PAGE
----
March 13, 2020

Passionate medical students advocate for universal contraception

First-year Cumming School of Medicine students head to Ottawa for 2020 Day of Action
Day of Action
National Day of Action

Celia Walker didn’t imagine that in the first year of medical school she’d stroll the grounds of Parliament Hill eagerly waiting to make a pitch to members of Parliament (MPs).

“The opportunity to represent my class and advocate for health policy change was a privilege,” says Celia, who’s also the global health advocate for her class at the Cumming School of Medicine (CSM).

In February, Celia and three of her peers — Kavya Anchuri, Hilton Chan and Amelia Srajer — travelled to Ottawa for the Canadian Federation of Medical Students’ (CFMS) Annual Day of Action. Each year, medical students from across Canada meet with MPs to propose a positive change to our health-care system. This year’s topic was universal access to contraception.  

“Medicine is inherently political because health policy decisions impact the health of Canadians and, in turn, our day-to-day work as physicians,” says Celia. “Getting to see how medicine, government and public policy all mix together has increased my understanding of how our system works.”

Prior to meeting with MPs on Monday, Feb. 24, 2020, students spent the weekend preparing three asks, including adequate universal coverage for contraception incorporated into PharmaCare, more public education programs and a federally supported task shifting model which would enable registered nurses and pharmacists to prescribe contraceptives. They had 15 minutes to explain to the MPs they met with how those three changes could increase health-care equity, improve health outcomes and lead to significant cost savings.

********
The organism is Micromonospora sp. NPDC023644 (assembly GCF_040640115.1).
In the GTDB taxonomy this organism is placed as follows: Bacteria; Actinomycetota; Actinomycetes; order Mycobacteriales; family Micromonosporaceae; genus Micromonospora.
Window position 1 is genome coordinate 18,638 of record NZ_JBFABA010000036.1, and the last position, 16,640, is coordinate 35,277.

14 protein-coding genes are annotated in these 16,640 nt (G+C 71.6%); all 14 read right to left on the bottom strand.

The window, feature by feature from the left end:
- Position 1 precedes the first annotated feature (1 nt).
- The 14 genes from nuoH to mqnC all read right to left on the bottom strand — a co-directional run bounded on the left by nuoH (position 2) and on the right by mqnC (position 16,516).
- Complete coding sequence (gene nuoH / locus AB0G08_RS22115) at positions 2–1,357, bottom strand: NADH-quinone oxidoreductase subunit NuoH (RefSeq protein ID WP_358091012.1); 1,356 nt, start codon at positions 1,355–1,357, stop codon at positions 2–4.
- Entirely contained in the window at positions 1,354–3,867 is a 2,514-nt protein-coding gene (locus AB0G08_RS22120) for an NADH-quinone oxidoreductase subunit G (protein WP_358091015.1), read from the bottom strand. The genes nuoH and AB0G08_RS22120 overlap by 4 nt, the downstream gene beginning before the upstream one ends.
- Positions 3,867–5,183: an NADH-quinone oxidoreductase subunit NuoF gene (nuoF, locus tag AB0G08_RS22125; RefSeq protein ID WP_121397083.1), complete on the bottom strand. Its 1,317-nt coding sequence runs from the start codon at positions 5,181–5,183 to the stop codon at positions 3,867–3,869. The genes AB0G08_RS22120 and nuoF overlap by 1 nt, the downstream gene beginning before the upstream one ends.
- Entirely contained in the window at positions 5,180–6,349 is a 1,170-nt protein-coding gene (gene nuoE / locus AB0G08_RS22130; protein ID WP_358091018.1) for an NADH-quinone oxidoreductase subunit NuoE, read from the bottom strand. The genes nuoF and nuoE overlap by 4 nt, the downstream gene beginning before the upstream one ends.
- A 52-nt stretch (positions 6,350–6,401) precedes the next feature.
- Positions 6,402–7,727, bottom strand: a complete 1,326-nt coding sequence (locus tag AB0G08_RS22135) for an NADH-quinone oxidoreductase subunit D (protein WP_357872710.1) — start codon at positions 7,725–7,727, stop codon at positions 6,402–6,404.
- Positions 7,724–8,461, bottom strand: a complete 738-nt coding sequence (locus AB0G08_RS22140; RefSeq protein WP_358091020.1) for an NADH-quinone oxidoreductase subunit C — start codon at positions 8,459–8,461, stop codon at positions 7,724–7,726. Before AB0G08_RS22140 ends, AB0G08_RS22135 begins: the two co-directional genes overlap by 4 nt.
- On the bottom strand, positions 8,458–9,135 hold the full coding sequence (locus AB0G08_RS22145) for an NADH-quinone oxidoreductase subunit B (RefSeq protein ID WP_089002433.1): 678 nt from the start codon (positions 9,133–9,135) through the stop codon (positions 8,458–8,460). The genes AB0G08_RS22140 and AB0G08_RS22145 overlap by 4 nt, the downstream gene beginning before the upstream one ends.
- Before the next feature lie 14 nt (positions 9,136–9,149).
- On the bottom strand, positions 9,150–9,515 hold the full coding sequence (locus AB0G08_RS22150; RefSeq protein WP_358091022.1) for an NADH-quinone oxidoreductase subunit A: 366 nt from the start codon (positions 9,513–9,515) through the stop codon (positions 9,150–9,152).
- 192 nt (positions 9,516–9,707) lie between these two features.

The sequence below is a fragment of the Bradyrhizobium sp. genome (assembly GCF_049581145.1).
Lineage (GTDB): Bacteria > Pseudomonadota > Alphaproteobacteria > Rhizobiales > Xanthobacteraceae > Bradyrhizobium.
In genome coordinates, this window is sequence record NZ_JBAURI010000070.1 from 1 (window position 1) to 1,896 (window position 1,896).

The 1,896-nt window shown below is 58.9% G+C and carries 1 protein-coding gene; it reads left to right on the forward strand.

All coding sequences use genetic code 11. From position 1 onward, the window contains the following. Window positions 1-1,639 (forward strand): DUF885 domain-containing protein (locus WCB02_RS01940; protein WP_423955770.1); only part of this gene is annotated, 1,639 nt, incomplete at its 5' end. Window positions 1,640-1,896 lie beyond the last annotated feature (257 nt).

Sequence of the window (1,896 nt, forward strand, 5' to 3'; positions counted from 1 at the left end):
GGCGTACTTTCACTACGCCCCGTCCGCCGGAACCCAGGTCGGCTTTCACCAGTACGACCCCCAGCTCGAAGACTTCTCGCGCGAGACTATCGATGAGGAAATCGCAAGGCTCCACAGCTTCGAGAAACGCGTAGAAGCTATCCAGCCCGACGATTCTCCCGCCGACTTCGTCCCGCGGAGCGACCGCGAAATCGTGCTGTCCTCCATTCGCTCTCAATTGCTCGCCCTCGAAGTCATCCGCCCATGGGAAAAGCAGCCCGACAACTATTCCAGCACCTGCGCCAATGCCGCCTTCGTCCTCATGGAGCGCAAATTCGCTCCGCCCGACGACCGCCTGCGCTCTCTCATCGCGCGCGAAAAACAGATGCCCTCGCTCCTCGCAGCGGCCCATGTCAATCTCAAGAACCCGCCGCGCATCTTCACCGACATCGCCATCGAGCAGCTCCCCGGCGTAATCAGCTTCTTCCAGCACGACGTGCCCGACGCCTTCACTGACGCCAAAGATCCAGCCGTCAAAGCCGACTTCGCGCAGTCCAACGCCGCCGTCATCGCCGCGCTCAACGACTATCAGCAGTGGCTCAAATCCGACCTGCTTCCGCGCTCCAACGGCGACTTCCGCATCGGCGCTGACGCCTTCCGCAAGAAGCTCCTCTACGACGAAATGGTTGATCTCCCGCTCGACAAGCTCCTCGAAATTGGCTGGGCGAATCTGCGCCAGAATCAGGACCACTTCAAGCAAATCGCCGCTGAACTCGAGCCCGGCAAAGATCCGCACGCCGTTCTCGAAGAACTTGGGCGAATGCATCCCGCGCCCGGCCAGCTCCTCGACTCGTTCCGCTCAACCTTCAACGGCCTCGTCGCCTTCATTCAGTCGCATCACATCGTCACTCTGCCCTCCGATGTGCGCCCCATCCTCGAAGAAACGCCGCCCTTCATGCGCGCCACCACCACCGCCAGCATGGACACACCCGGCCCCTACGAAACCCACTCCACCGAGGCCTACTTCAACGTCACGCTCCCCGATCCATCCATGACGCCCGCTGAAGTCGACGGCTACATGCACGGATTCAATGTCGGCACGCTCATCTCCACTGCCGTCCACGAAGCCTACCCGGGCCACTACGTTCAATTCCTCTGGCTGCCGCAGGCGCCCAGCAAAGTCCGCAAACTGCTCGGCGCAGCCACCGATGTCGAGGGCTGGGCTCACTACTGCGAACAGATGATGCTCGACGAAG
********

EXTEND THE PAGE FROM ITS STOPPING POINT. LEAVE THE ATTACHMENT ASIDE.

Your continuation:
“Unintended pregnancies are a costly burden for Canada’s health and social service systems,” says Amelia Srajer, a first-year medical student and chair of the CSM’s student-run Government Affairs and Advocacy Committee (GAAC). “Research shows that cost, lack of awareness and ease of accessibility are the primary barriers to contraception. The changes we outlined would result in significant benefits for our health-care system as well as Canadian women, families and communities.”  

Amelia and her classmates are excited to bring what they learned back to Calgary and share it with their peers. They plan to host a lunch and learn session on contraception education and launch a letter writing campaign which will encourage students to write to local MPs. 

“As a student, it’s easy to feel like you don’t have the power or ability to make any real change, but advocacy is something we can all get involved in,” says Amelia. “We want to help other students who are passionate about advocating for an effective and sustainable health-care system, and we are here to support them. Every voice helps make a difference.”

Contact for more information on how to get involved with CSM student advocacy initiatives.

Visit for more information about the Annual Day of Action.